The Saucony Peregrine 7 is ready for battle.
The aggressive-plated shoe arrived just in time for Canadians to take on the tough winter conditions. The newly-released trail shoe is ready to take on conditions of all sorts including undulating terrain, slippery surfaces or wherever your off-road adventures will take you. Fortunately, for us here at Canadian Running, testing came at an ideal time as trails were muddy before becoming snow-covered leaving little room for error to take on our feet. In our experience, the spike-like sole is the biggest takeaway from the shoe and made it a great lightweight option for trail runners of all abilities. (Or, for the non-trail runner who wants to explore a bit.)
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The shoe is shockingly light considering the Peregrine 7’s durability and grit. Note that the Peregrine 7 is not waterproof or water resistant though Saucony does offer a winter-edition of the shoe known as the Peregrine Ice+. The primary differences, minus the additional cost of $40, are that the Ice+ features a Vibram Arctic Grip on the sole as well as a protected upper that keeps water and moisture away.
Despite the Peregrine 7 having a winter edition in the Ice+, the Peregrine 7 performed quite well on hard-packed snow and slippery conditions. It’s always satisfying to get back from a run knowing that you conquered some tough conditions and the Peregrine 7 will allow you to do just that. And while the Ice+ is predominantly relevant to the winter as its name suggests, the Peregrine 7 is a year-round option for trail runners this spring, summer and fall before further tweaks are made.
As with many trail shoes, the overall structure of the shoe is quite stiff, especially in the heel, to protect from the shoe’s intended purpose: taking on technical terrain. The thicker upper has less breathability than a neutral trainer but the added protection is key for your off-road adventures. The heel is supportive and padded enough that CR testers didn’t experience any sort of blisters or unwanted rubbing on the Achilles. The stiff heel may bother runners used to a softer, more flexible backing though one tester switched from the Kinvara 8, which has an almost non-existent heel, to the Peregrine 7 without issue.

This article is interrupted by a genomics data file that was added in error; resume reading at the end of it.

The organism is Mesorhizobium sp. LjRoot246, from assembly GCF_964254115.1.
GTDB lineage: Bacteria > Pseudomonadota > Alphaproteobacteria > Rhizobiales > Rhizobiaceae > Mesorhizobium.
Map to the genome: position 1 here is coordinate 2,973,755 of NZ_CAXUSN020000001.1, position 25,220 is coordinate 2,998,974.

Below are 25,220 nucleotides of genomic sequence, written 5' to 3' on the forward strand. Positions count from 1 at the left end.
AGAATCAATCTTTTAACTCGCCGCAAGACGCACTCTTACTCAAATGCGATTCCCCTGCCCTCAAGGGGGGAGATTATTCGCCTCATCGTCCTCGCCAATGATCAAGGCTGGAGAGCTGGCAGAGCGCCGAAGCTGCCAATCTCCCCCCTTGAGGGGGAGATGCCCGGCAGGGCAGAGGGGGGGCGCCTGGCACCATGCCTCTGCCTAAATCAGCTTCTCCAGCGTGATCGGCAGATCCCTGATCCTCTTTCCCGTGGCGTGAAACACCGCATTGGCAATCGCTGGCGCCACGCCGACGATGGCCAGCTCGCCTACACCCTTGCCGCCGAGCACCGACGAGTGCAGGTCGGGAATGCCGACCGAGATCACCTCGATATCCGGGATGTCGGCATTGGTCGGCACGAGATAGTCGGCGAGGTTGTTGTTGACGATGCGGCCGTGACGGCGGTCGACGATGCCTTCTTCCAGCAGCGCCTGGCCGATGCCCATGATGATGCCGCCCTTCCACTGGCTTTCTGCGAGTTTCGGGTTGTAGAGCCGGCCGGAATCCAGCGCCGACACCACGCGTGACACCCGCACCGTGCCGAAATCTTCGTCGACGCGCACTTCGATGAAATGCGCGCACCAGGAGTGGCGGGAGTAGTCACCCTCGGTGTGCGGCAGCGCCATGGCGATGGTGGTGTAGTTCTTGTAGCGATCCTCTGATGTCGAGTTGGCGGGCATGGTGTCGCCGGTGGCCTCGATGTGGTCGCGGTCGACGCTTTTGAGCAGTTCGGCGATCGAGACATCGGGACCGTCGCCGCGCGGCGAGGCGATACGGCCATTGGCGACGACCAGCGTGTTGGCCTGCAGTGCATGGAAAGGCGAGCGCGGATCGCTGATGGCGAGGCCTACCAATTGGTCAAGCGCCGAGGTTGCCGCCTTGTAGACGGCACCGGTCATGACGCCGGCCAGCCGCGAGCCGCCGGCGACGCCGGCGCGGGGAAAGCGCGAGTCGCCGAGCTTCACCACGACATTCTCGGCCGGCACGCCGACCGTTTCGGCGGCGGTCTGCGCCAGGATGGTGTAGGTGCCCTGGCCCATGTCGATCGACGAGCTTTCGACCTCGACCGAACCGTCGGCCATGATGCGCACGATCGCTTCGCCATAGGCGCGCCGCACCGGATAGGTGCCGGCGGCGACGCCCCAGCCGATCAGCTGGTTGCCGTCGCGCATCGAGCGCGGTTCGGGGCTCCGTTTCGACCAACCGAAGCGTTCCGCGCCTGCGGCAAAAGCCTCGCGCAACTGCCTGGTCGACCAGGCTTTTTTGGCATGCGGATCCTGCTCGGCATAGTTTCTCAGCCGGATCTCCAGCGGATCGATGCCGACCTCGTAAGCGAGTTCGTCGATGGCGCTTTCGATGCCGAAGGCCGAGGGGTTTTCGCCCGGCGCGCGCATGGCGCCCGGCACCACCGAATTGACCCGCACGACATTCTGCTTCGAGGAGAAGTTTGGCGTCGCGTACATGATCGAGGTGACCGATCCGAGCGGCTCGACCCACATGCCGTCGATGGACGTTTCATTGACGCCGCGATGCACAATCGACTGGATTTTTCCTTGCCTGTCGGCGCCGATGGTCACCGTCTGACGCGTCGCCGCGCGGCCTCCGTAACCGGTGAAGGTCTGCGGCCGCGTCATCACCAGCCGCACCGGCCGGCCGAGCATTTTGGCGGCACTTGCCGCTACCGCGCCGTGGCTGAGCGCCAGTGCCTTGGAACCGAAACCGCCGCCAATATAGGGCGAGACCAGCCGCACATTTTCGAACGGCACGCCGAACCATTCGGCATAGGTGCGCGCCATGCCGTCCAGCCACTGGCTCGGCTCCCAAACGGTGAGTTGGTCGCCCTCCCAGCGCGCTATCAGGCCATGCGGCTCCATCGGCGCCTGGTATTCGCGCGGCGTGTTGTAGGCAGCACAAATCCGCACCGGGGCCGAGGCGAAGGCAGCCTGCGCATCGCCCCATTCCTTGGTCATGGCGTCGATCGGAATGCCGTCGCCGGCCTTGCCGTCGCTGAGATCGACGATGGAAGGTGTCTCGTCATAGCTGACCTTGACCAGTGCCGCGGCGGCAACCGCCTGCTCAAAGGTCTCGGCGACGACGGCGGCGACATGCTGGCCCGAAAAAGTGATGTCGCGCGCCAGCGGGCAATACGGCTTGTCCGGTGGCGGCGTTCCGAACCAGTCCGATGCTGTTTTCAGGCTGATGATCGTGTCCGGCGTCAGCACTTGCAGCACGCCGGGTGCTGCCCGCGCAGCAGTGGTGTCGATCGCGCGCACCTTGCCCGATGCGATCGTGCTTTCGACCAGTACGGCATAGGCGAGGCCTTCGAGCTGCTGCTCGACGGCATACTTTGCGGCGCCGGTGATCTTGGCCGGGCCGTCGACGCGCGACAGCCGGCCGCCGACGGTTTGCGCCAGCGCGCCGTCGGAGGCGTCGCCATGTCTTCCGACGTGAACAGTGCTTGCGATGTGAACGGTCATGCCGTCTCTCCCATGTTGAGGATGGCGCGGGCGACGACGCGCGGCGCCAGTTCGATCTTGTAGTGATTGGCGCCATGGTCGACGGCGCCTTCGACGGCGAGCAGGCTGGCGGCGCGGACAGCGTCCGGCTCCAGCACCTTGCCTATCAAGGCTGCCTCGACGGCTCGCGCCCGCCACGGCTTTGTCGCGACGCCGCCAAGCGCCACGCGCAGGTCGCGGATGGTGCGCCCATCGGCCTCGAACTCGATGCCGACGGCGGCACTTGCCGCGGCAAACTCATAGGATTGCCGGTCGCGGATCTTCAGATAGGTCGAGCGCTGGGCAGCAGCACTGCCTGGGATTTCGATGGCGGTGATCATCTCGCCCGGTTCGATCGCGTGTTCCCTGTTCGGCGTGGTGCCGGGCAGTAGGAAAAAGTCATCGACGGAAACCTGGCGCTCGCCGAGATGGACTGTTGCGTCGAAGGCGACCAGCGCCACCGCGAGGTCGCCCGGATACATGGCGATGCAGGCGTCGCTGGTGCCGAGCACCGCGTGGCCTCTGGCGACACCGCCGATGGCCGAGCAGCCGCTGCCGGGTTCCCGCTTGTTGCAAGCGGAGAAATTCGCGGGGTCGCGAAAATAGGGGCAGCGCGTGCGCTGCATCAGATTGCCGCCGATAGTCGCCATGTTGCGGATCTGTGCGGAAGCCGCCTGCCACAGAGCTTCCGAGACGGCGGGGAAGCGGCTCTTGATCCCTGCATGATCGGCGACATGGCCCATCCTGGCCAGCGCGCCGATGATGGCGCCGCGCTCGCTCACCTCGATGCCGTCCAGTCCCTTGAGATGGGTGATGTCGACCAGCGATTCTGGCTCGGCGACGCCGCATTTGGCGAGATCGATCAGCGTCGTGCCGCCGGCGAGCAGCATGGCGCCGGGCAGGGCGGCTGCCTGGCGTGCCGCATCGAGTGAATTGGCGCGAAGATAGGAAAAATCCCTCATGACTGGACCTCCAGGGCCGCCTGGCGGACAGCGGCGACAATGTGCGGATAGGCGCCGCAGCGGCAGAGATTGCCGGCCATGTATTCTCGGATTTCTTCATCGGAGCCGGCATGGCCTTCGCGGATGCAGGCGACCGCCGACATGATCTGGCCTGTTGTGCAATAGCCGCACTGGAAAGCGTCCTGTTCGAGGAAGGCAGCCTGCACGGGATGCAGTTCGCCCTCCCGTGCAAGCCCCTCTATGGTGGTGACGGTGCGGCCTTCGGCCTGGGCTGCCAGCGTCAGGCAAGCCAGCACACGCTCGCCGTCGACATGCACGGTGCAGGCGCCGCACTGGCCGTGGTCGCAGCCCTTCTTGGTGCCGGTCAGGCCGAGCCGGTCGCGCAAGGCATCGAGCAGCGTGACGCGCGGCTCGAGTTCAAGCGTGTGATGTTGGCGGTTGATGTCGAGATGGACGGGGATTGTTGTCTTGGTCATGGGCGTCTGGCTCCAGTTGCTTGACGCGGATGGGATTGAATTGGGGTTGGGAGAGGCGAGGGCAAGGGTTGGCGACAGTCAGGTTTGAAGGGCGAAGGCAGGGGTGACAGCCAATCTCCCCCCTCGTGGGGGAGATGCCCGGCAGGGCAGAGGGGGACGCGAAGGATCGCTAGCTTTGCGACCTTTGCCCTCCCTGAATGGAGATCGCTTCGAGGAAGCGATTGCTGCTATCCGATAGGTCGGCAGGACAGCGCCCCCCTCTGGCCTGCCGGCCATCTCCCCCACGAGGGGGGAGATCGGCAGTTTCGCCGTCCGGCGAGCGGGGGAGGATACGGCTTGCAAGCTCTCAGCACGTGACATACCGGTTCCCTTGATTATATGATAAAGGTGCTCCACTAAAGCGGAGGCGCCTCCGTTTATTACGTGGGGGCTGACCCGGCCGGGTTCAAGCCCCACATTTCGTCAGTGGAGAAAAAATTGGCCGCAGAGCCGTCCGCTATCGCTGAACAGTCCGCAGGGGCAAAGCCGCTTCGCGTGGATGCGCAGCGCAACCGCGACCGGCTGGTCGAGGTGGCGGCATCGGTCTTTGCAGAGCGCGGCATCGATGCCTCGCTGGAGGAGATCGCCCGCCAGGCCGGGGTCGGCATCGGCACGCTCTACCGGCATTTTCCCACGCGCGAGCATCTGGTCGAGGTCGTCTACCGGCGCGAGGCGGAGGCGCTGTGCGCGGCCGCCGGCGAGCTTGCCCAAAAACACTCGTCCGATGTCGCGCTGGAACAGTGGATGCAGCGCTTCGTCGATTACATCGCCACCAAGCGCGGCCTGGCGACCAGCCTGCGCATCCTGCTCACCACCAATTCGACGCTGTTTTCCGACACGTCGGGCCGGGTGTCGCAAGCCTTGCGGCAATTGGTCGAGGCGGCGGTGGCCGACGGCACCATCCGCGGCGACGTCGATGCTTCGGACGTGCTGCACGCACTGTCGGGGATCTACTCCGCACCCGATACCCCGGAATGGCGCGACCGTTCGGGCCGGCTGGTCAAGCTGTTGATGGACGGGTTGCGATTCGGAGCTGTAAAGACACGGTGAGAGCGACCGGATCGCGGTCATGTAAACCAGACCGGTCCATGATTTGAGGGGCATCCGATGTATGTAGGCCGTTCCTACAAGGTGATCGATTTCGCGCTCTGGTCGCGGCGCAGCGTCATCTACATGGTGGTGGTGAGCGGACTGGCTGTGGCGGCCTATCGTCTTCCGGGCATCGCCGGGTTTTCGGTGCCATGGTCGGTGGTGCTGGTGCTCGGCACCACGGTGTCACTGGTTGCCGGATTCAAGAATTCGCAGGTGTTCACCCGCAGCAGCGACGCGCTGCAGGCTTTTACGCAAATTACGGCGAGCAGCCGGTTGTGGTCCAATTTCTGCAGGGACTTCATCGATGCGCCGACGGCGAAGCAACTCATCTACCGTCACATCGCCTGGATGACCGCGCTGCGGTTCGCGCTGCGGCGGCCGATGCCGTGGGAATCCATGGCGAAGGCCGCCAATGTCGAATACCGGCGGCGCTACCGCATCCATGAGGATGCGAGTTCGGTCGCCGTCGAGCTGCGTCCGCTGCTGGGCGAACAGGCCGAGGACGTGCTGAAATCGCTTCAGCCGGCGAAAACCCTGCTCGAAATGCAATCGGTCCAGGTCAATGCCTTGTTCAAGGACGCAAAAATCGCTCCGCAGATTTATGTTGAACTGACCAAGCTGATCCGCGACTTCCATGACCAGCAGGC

Because of the expected off-road terrain for which the shoe is intended, most of everything about the shoe is reinforced for durability including thickened laces, a protective coat across the upper and toe box, and super-hard rubber on the sole. One small issue with the rubber bottom is that it will be uncomfortable for runners who clip the back of their calves on each stride.
For those familiar with Saucony’s predecessor, the Peregrine 6, much of the shoe remains the same minus the reduction in stitching reducing potential hotspots for blisters.
For the city dwellers who may not have immediate access to trails, the Peregrine 7’s rubber is also forgiving enough that they can be worn on harder surfaces. As this was the case for Canadian Running, a few of the runs required stretches of asphalt before getting to the trails and the shoes didn’t feel clunky or out-of-place on the city streets.
Don’t be mistaken that the shoe’s lightweight design will take away from its durability as an EBO Rockplate protects the feet from the elements. However, the regular-cut of the shoe and the Peregrine 7’s lightweight profile compared to other trail shoes means that there may be sturdier shoes on the market for extreme conditions. CR sees the Peregrine 7 as a solid entry point for runners looking to dabble in trail running or experienced trail runners looking for a lightweight option for everyday training.
Size-wise, there is no need to go a half-size up or down with the Peregrine 7. CR testers found that it fits true to size and that the inner cushioning provides a soft medium between the foot and the upper, especially around the back half of the shoe.
There are two colourways in both the men’s and women’s lines of the Peregrine 7, all of which retail for $149.99 online. The featured images you see in this story are the men’s red/orange/black colourway.